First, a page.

For a less expensive travel rewards card American Express charges an annual fee of $75 for the Blue Sky Preferred® from American Express. Currently there is a 15,000 bonus point sign-up bonus (after spending $1,000 in the first three months of cardmembership). 15,000 points are worth a $200 statement credit towards travel purchases, so the ratio of rewards to points is more favorable.
The best credit card sign-up bonus
Ink Cash® Business Credit Card. Although it’s a card for business owners, I like the bonus Chase is offering. For new cardholders that spend $3,000 on purchases in the first three months of owning the card, the Ink Cash Business Credit Card offers a $200 cash back bonus.
The card also offers a generous rewards program. In addition to the standard 1% cash back on purchases, cardholders can earn 5% cash back on the first $25,000 spent in combined purchases with office supply stores, mobile phone carriers, and internet and cable television services each account anniversary year. Equipment purchases aren’t included in that category, unfortunately. Cardholders can also earn 2% cash back on the first $25,000 spent in combined purchases at gas stations and dining at restaurants each account anniversary year. Take note that introductory offers and APRs change often, so be sure to review the application and the terms and conditions carefully when you apply for the Ink Cash Business Card.
Other cards worth noting
Fidelity Investment Rewards Visa Signature Card. Consistently a reader favorite, the Fidelity Investment Rewards Visa Signature Card offers a unique reward program. Earn 1.5 points for each $1 spent on the first $15,000 in purchases per year, and if you spend more than $15,000 annually that reward is increased to 2 points per $1 in purchases. When you reach 5,000 points they can be converted into deposits into your eligible Fidelity investment account. The card also participates in the WorldPoints program, so if you do not want cash back in your Fidelity account or if you don’t have an investment account, you can redeem for travel on major U.S. airlines with no blackout dates or for purchases from a selection of available merchandise.
Starwood Preferred Guest® Credit Card from American Express. One of the leading credit cards for travel rewards, the Starwood Preferred Guest Credit Card offers Starpoints® bonus of up to 25,000 bonus points. Consumers earn those 25,000 bonus points as follows – 10,000 Starpoints after your first purchase and an additional 15,000 Starpoints after spending $5,000 in eligible purchases on the card in the first six months as a cardholder. The card has a $0 introductory annual fee for the first year, then $65. At a recent Financial Blogger Conference, there was a significant consensus at my dinner with a number of top bloggers that the rewards offered on this card and its business counterpart are the best. And your Starpoints can be redeemed for nearly any travel expense. Terms and Restrictions Apply.
Capital One® Venture® Rewards Credit Card. The Capital One Venture Rewards Credit Card is as straightforward as it gets. Earn two miles for every dollar you spend and an additional one-time bonus of 10,000 miles when you spend $1,000 in your first three months. There is a $0 introductory annual fee for the first year; $59 after that. The Capital One Venture Rewards Credit Card is a Visa Signature card, so the card offers the Signature set of extended benefits such as complimentary concierge services and travel upgrades.
BankAmericard Cash Rewards™ Credit Card. The BankAmericard Cash Rewards™ credit card offers 2% on groceries and 3% on gas for the first $1,500 in combined gas and grocery purchases each quarter and 1% on all purchases thereafter. Cardholders have the opportunity to earn an additional 10% cash back if they redeem into a Bank of America checking or savings account. The BankAmericard Cash Rewards credit card offers an introductory rate of 0% APR on purchases and any balance transfers made in the first 60 days for the first twelve billing cycles following the opening of the account. This card does not carry an annual fee.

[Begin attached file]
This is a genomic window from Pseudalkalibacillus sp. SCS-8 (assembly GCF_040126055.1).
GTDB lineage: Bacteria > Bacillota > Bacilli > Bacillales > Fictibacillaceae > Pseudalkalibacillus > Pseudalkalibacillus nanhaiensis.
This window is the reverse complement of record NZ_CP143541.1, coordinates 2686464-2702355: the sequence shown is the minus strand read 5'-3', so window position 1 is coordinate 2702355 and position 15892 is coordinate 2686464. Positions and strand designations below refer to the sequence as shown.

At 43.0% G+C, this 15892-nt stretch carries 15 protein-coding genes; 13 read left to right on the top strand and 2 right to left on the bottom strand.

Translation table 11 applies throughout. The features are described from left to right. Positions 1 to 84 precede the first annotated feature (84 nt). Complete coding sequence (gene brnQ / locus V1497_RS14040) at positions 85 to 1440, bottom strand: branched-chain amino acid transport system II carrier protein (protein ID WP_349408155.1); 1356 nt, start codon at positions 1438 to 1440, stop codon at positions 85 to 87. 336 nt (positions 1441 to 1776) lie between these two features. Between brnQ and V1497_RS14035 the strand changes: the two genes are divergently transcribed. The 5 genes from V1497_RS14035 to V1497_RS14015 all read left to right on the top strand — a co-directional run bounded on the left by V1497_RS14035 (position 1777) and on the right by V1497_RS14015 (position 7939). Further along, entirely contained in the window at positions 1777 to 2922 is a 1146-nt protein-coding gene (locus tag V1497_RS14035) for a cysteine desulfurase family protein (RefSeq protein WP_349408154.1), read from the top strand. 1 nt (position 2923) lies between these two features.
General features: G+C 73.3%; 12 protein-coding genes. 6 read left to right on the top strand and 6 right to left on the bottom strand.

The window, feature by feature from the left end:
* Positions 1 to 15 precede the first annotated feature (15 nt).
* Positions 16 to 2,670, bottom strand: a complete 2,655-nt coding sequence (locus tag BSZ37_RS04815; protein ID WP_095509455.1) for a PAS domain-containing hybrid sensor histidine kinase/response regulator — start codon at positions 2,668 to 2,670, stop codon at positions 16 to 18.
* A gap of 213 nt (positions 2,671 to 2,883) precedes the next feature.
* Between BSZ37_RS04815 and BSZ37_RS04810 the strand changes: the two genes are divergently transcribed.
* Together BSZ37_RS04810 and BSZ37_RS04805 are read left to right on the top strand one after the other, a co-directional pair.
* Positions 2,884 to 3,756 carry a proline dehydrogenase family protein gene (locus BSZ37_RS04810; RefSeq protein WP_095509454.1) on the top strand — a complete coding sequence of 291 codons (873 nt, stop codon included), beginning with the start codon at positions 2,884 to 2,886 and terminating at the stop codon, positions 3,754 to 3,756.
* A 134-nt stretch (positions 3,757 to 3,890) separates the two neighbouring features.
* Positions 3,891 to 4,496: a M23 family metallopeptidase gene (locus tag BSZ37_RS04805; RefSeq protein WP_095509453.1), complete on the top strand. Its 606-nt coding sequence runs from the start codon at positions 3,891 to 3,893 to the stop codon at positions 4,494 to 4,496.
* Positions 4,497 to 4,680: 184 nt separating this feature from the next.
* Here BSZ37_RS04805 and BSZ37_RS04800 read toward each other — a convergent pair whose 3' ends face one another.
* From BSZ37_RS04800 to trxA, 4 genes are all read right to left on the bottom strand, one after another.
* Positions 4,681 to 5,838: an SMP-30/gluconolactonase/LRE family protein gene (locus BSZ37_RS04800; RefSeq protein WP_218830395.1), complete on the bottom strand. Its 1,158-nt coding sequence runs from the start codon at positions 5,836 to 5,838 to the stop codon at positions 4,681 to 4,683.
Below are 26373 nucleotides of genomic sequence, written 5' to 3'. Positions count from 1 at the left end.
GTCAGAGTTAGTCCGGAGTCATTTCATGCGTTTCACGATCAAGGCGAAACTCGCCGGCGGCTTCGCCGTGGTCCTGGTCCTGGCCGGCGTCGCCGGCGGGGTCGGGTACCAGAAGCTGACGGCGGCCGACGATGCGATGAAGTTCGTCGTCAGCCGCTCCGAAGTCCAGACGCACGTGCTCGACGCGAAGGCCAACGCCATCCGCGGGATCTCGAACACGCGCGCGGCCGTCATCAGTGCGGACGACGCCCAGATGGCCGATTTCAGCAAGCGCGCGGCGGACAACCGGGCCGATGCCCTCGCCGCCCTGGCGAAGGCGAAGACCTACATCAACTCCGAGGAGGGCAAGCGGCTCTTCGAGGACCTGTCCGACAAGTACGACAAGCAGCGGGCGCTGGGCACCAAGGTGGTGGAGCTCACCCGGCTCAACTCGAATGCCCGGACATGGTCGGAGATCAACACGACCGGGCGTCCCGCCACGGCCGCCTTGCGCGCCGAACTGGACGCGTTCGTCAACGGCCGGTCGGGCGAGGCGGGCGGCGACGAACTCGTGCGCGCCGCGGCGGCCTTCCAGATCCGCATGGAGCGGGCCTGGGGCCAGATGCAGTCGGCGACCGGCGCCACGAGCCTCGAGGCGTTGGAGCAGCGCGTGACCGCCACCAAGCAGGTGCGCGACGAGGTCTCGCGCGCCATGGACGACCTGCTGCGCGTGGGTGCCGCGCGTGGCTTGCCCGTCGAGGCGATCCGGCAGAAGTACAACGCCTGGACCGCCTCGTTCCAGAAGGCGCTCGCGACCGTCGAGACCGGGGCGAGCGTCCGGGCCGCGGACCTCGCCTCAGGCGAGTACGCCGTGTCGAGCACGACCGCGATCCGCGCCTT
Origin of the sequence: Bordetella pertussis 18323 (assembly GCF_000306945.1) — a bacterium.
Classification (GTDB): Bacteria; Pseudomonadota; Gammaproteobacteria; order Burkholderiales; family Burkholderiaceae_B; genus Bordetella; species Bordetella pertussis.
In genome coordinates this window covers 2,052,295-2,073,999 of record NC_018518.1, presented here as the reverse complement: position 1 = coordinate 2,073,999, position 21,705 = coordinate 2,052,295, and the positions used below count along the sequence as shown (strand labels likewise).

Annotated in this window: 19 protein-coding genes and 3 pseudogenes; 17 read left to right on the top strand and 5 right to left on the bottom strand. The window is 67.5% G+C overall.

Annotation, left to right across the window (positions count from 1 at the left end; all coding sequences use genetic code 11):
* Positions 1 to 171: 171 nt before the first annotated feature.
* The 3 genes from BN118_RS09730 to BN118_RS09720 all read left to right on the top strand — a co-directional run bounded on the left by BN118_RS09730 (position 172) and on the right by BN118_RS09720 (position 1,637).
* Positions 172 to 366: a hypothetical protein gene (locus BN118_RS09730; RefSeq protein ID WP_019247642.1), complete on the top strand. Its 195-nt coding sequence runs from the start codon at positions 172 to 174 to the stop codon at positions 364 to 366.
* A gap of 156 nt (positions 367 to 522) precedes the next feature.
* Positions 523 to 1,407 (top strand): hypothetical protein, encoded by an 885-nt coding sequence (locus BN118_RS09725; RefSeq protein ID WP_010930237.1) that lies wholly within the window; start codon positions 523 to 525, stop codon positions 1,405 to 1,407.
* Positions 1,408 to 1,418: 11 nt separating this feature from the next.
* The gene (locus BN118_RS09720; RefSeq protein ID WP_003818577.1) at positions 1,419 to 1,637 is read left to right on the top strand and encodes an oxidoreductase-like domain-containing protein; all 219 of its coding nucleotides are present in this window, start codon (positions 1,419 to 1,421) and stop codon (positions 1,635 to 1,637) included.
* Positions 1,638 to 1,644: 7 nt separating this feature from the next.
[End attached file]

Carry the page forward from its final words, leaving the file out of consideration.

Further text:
Simmons Bank Visa Platinum Rewards. The Simmons Bank Visa Platinum Rewards Card made the list because of its low standard purchase APR. At 9.25% variable, the only card with a lower standard purchase APR we could find was the Simmons Bank Visa card but that card didn’t have a rewards program. With the Simmons Bank Visa Platinum Rewards Card, you earn one point for every net dollar you spend, and the card carries no annual fee. If you’re planning to make a balance transfer onto this card, you’ll be happy to know there is no balance transfer fee either.
Note: If you use credit cards as a tool for convenience, pay your bills in full every month, and are otherwise financially self-aware, consider some of these credit cards. If you use credit cards to pay for things you can’t afford, paying interest every month, then start thinking about paying off debt.
The information in this article is believed to be accurate as of the date it was written. Please keep in mind that credit card offers change frequently. Therefore, we can not guarantee the accuracy of the information in this article. Please verify all terms and conditions of any credit card prior to applying. This content is not provided by any company mentioned in this article. Any opinions, analyses, reviews or recommendations expressed here are those of the author’s alone, and have not been reviewed, approved or otherwise endorsed by any such company. This site may be compensated through American Express Affiliate Program.
Updated February 1, 2015 and originally published December 28, 2012. If you enjoyed this article, subscribe to the RSS feed or receive daily emails. Follow @ConsumerismComm on Twitter and visit our Facebook page for more updates.